Senate TV spending crosses $750M mark

Candidates running for U.S. Senate seats and their outside backers have spent more than three-quarters of a billion dollars on television advertisements this year, a mark of the hard-fought battle for control of the chamber.

In total, candidates and groups have spent $754 million on TV ads this year, according to sources watching the media market. That’s far higher than the amount spent on television in the fight for the White House between Hillary ClintonHillary Diane Rodham ClintonUkrainian official denies Trump pressured president The Memo: 'Whistleblower' furor gains steam Missing piece to the Ukraine puzzle: State Department's overture to Rudy Giuliani MORE and Donald TrumpDonald John TrumpAlaska Republican Party cancels 2020 primary Ukrainian official denies Trump pressured president Trump goes after New York Times, Washington Post: 'They have gone totally CRAZY!!!!' MORE.

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The race between Sen. Pat Toomey (R) and former state environmental official Katie McGinty (D) in Pennsylvania is the most expensive contest of the year. Toomey and his Republican allies have spent $67 million on television ads, while McGinty and Democrats have spent $52 million.

In New Hampshire, supporters of Sen. Kelly AyotteKelly Ann AyotteGOP fears Trump backlash in suburbs Trump makes rare trip to Clinton state, hoping to win back New Hampshire Key endorsements: A who's who in early states MORE (R) and Gov. Maggie Hassan (D) have combined to spend $117 million on television advertisements in a state covered by only four media markets.

Republicans backing Rep. Joe Heck (R) in Nevada spent $46 million, while Democrats dropped $44.9 million on television ads backing former state Attorney General Catherine Cortez Masto (D) in the fight for retiring Sen. Harry ReidHarry Mason ReidBarr fails to persuade Cruz on expanded background checks Harry Reid warns Trump 'can be reelected' Homeland Security Republican accuses Navy of withholding UFO info MORE’s (D) seat.

The two sides spent a combined $50 million or more in Ohio, North Carolina, Florida, Indiana, and Missouri, too.

Outside groups have dominated spending on television advertising, surpassing even the traditional campaign committees. 

The largest outside group backing Republicans, the Senate Leadership Fund, spent a combined $87 million on television spots this year, nearly double the $45 million spent by the National Republican Senatorial Committee. Granite State Solutions, a New Hampshire-specific PAC tied to the American Crossroads network, and One Nation, an issue advocacy group, added another $50 million to Senate Leadership Fund's total.

Senate Spending

 

The Senate Majority PAC, a group run by close allies of Senate Democratic leaders, dropped $67 million on television spots, more than the $60 million spent by the Democratic Senatorial Campaign Committee.

The U.S. Chamber of Commerce spent a total of $17.5 million on television ads. The American Federation of State, County, and Municipal Employees (AFSCME) put up $23 million on behalf of Democratic candidates, while the League of Conservation Voters spent $11 million. Independence USA PAC, a group funded by former New York City Mayor Michael Bloomberg, spent $6.6 million on behalf of Democratic candidates and $5.4 million on behalf of Republicans.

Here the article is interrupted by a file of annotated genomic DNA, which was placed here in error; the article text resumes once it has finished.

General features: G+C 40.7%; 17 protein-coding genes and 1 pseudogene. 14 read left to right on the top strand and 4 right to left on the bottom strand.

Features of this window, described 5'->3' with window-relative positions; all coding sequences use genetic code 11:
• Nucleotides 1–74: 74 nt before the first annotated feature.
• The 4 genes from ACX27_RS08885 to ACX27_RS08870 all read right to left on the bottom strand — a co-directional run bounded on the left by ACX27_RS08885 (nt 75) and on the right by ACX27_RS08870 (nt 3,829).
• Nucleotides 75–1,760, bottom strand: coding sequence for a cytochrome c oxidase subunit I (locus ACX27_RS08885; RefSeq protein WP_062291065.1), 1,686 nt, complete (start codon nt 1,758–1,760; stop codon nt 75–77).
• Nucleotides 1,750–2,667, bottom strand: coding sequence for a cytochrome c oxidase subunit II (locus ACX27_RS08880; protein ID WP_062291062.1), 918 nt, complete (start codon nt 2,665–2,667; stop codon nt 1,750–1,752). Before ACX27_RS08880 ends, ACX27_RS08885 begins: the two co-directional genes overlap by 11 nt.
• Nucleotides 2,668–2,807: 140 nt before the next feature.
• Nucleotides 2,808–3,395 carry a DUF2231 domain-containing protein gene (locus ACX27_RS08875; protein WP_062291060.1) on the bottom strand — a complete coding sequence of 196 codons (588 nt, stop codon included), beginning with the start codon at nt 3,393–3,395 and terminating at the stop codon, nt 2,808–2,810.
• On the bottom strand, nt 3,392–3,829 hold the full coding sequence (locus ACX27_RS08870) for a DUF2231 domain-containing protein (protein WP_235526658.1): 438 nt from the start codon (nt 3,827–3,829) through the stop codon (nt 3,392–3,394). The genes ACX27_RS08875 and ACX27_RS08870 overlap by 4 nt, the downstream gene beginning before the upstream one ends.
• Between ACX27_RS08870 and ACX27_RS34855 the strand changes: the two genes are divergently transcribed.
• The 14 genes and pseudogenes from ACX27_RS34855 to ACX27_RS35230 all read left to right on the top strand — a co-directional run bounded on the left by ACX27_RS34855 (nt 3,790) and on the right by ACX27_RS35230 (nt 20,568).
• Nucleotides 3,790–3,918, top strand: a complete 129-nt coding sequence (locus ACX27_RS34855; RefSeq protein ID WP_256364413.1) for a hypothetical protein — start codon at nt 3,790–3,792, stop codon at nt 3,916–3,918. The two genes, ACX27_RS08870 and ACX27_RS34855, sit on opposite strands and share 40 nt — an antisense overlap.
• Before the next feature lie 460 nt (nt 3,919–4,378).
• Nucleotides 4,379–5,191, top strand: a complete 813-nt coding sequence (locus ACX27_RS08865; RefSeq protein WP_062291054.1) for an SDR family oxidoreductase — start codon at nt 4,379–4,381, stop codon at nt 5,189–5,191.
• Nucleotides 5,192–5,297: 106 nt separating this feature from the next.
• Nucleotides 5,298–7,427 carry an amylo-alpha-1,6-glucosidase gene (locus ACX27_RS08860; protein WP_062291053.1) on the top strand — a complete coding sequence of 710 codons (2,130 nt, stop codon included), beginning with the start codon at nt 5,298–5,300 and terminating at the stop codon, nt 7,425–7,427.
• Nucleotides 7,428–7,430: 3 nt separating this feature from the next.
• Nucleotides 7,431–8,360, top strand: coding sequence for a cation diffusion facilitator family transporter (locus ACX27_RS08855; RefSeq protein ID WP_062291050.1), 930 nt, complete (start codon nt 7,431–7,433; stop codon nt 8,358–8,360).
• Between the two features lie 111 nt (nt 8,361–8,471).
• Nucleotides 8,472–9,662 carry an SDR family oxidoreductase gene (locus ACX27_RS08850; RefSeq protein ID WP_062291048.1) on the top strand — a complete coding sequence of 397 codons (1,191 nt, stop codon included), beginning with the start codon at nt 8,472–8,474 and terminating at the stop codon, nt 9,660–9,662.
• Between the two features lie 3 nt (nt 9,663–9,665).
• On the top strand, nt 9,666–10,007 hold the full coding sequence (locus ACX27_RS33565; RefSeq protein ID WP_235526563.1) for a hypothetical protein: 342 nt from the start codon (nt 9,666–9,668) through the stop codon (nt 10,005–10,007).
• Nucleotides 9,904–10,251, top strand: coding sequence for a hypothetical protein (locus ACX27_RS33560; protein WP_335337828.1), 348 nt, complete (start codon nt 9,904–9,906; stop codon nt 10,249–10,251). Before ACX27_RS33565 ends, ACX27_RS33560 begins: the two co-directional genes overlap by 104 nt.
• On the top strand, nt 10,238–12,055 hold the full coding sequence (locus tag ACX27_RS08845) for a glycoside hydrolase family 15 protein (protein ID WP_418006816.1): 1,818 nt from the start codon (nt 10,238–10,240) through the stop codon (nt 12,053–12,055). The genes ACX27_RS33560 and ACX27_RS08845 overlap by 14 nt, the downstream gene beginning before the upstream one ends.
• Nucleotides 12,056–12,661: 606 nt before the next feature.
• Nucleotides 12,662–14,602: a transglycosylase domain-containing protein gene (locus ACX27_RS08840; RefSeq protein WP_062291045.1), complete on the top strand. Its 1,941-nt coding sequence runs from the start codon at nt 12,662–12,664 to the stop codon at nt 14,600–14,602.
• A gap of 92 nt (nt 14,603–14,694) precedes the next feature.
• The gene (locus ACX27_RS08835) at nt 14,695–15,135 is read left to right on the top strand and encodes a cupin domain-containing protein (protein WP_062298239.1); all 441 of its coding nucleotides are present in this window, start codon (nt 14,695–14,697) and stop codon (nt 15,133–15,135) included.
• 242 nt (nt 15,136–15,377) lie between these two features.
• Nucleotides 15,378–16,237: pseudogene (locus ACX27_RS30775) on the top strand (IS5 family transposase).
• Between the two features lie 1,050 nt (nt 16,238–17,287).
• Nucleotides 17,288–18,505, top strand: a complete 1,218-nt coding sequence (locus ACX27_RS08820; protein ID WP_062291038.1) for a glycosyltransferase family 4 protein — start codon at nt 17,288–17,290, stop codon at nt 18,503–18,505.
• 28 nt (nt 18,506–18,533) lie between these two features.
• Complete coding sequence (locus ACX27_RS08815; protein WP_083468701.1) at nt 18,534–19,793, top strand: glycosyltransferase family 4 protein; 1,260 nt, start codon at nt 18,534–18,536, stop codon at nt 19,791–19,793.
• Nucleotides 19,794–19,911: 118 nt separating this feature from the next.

No single candidate spent more than Toomey, whose campaign spent $17 million on television ads. Ohio Sen. Rob PortmanRobert (Rob) Jones PortmanCost for last three government shutdowns estimated at billion The Hill's Morning Report - Trump takes 2020 roadshow to New Mexico The 13 Republicans needed to pass gun-control legislation MORE (R), Hassan, Cortez Masto and former Sens. Russ Feingold (D-Wis.) and Evan Bayh (D-Ind.) all dedicated more than $10 million to television advertisements this year.

On the other end of the spectrum, Sens. Brian Schatz (D-Hawaii) and James Lankford (R-Okla.) spent the least on television advertising this year. Both Schatz, who spent $69,000, and Lankford, who spent $45,000, will cruise to reelection on Tuesday. Lankford waited until the last two weeks before Election Day to begin running his ads, which aired on television in the Tulsa market and on radio in Oklahoma City.

The spending totals are likely to creep higher, both as last-minute buys come through and in Louisiana, where the top two finishers in Tuesday’s election will head to a December runoff. State Treasurer John Kennedy (R) is likely to secure the top spot in that contest, while polls show Rep. Charles BoustanyCharles William BoustanyMarch tariff increase would cost 934K jobs, advocacy group says Bottom Line On The Money: US adds 155k jobs in November | Unemployment holds at 3.7 percent | Wage growth strengthening | Trump signs stopgap spending bill delaying shutdown MORE (R) and Public Service Commissioner Foster Campbell (D) battling for the second spot, with Rep. John FlemingJohn Calvin FlemingThe Hill's 12:30 Report: Dems aim to end anti-Semitism controversy with vote today Former congressmen, RNC members appointed to Trump administration roles Overnight Energy: Watchdog opens investigation into Interior chief | Judge halts Pruitt truck pollution rule decision | Winners, losers in EPA, Interior spending bill amendments MORE (R) close behind.